For the smaller-cap new techs, the climate of fear brought them under pressure (many already in fact have rebounded smartly off yesterday's lows); and for those that have potentially real service ideas or products forthcoming (such as "new media" and "new optical"), our view that yesterday afforded new investors an opportunity to nibble at such stocks isn't changed; that doesn't mean of course that they don't go through a period of further testing; doesn't mean that the action isn't dicey for awhile, and doesn't mean all will do well or be survivors in the fullness of time. Some will of course, and as we often have we'll continue to distinguish those with better products and odds of not merely survival but prosperity, as can be best assessed. For the moment, while there has been a multi-month overall decline in (examples and comments on future action is reserved), we thought the selling was emotionally reflective of a type of player (as previously warned) that had come into such stocks along with others after it had already tripled or more, and that to us set up a high-cost group of shareholders that ideally would be at risk (boy were they). Typically the high-cost buyers get washed-out severely, before stocks prepare for new upward trends. That the stocks rebounded as rapidly as they did seems to reveal, in our opinion, an underlying interest by somebody in accumulating shares cheaply when available; from our vantage-point.

Last week and last night we talked about liquidity again; assessing concerns that leverage in the form of margin debt would play a factor in the forecast swoons during the April/May timeframe in the wake of the beautiful upside we enjoyed for the S&P in the previous month. We pointed out the Tuesday selling in NYSE big-cap stocks likely accelerated to meet margin calls deriving from NASDAQ pressures (portions of diversified portfolios), and the idea that such pressure would be a diminishing force in Wednesday's action. Thursday could be a little dicey given the soft finish on Wednesday for the Senior Averages; however the late selling was more than likely primarily a function of the inability of the June S&P to surmount the earlier highs, and intra-day squaring. For sure this is normally routine, except that just now few are willing to be heroic traders overnight.

We expected as much, and do not see anything particularly earth-shattering in Wednesday's key events that requires special assessment, other than observing that Fed Chairman Greenspan's comments were superficially at odds with the mantra of Government views, but were not unusual if you accept the postulation we ourselves have made for some time that it is the availability of money, not the cost to rent it (interest rates) that actually determines most noteworthy enduring economic impacts. He did not put it that way; but we often have, and suspect that is essentially what he meant when he said rates don't affect a market like this. He also may simply have been thinking about the indirect ability of hedge funds and other major leveraged players to borrow outside of margin controls (which the Fed would be loathe to touch right now we suspect), which means they to are concerned about the availability of monies and the ability to "turn" it, not the cost to simply rent it, or telling the market not to worry about another forthcoming Fed funds hike.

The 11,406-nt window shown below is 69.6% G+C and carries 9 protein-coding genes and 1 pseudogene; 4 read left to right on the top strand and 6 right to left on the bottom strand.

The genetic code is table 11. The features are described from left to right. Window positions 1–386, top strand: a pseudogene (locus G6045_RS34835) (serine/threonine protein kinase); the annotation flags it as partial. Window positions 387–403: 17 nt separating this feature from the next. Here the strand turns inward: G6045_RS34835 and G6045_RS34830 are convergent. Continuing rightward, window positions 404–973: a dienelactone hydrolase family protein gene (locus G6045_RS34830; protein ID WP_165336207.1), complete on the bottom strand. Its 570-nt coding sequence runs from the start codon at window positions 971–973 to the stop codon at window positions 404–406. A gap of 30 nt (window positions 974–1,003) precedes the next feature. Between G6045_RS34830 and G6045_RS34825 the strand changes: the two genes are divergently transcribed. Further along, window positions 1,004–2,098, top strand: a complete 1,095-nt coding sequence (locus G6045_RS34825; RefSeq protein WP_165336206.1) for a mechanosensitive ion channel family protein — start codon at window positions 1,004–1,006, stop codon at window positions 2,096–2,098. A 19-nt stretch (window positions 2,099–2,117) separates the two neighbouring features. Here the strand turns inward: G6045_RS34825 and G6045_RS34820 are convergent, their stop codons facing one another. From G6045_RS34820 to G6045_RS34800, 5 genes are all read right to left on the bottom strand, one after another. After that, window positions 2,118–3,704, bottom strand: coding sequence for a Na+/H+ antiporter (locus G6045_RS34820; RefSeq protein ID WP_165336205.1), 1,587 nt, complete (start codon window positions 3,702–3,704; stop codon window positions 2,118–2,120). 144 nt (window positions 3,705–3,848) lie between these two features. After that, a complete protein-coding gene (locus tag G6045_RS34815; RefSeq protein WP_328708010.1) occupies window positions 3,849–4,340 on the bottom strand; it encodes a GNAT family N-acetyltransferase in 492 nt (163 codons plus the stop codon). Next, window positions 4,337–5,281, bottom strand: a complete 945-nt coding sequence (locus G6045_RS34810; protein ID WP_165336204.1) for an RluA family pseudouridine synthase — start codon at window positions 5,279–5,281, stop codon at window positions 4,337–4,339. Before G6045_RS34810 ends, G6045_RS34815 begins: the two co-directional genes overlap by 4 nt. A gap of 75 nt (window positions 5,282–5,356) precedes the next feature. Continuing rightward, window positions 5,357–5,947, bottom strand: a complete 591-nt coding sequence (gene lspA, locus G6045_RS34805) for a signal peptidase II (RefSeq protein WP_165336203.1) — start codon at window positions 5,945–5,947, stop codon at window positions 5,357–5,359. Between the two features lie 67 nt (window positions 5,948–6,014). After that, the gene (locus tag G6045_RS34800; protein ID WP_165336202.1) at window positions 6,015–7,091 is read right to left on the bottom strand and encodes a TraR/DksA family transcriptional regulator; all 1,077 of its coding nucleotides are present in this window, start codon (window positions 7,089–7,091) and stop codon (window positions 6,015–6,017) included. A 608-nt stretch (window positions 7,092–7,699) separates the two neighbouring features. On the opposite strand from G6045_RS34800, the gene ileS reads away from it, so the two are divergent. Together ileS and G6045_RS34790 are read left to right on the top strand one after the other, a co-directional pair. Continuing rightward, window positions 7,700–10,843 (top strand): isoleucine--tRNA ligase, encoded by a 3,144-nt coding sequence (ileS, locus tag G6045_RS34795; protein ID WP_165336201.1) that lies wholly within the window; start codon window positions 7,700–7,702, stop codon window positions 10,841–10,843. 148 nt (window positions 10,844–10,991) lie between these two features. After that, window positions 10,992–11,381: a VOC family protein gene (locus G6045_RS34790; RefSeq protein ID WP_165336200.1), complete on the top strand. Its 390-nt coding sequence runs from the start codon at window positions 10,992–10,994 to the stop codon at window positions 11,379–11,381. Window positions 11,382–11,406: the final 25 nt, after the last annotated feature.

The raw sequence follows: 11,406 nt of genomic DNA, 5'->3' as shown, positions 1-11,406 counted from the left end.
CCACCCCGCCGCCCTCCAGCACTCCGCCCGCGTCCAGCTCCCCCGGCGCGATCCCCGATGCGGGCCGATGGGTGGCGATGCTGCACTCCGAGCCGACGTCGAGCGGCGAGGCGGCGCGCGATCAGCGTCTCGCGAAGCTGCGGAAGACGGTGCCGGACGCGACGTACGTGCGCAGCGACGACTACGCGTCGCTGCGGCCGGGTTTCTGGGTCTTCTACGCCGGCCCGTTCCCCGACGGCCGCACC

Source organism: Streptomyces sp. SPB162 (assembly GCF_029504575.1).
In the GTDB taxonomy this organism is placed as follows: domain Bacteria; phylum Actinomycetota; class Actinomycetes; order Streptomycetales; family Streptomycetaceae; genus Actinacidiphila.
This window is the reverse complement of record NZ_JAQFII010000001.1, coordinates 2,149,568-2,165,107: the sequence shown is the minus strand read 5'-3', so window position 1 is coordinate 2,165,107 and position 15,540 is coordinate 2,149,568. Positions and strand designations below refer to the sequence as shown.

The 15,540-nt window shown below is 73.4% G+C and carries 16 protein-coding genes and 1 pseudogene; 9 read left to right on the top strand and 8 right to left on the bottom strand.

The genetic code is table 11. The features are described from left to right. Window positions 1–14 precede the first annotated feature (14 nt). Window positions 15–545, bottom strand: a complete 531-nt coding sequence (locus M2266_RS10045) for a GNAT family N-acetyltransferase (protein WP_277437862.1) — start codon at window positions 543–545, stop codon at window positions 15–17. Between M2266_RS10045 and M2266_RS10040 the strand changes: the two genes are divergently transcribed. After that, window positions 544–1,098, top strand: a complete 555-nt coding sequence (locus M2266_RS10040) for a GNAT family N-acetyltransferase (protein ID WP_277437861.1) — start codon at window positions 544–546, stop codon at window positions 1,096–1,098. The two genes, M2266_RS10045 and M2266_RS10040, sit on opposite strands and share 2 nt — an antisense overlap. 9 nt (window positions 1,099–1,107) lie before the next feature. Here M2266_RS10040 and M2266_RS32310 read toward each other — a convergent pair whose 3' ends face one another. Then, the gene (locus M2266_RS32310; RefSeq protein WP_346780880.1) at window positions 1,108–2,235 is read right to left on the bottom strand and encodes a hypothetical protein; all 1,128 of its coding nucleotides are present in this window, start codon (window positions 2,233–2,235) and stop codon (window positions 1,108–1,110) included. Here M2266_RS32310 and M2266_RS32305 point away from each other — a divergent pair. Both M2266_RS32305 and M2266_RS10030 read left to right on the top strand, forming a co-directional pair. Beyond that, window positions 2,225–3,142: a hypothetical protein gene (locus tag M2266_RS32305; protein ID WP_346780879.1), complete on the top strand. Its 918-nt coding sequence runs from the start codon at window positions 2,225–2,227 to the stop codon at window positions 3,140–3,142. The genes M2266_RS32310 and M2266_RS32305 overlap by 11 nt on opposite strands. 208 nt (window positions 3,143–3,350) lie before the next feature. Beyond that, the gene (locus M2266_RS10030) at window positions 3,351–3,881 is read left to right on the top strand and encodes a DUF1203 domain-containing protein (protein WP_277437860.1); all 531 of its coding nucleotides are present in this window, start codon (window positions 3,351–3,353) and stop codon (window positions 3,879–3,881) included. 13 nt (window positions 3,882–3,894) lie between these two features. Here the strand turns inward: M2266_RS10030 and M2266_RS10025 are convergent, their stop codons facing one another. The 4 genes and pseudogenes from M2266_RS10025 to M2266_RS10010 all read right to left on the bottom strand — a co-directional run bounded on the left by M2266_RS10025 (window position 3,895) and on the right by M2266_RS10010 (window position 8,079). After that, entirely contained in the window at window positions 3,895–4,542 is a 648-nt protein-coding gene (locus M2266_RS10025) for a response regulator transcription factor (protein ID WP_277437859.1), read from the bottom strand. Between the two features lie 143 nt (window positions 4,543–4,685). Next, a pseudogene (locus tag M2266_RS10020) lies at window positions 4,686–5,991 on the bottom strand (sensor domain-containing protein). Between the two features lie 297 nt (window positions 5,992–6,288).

A couple Congressmen made overtures (they always do after a market spills; hardly ever before) about revisiting margin regulations; well, they need to look at other regulations that relate to the hypothecation of funds and borrowing for the purpose of investment speculation, by hedgers, not by normal individual investors, who are unfairly being painted together within such broad brush implications by politicians who probably don't even know the proportions and degree of leverage that are out there for certain players (with even less, if any, impact on offshore players we'll add).

Having forecast problems for April, we indicated last night that we're not overconfident about a sustained market recovery, or complacently chipper about not having an eventual test of these lows yesterday (or worse), more so in the S&P than in the NASDAQ interestingly (though both in theory could do it). Outside of a seasonal and immense psychological trauma (that the market broke, combined also with an absence of large cash-flows this time of year) experienced by the market, and the very high level that it still is trading at in the key Senior Averages of course; just looking at the action did and does give the market the opportunity to successfully test the lows, and maybe successfully, by conventional technical interpretation. To deny that we'd need to put in a rally that takes out today's highs in the S&P, and eventually the key 1540 inflection area. (A timeframe for this has been provided, so ideally the market will work on extending the rally now.)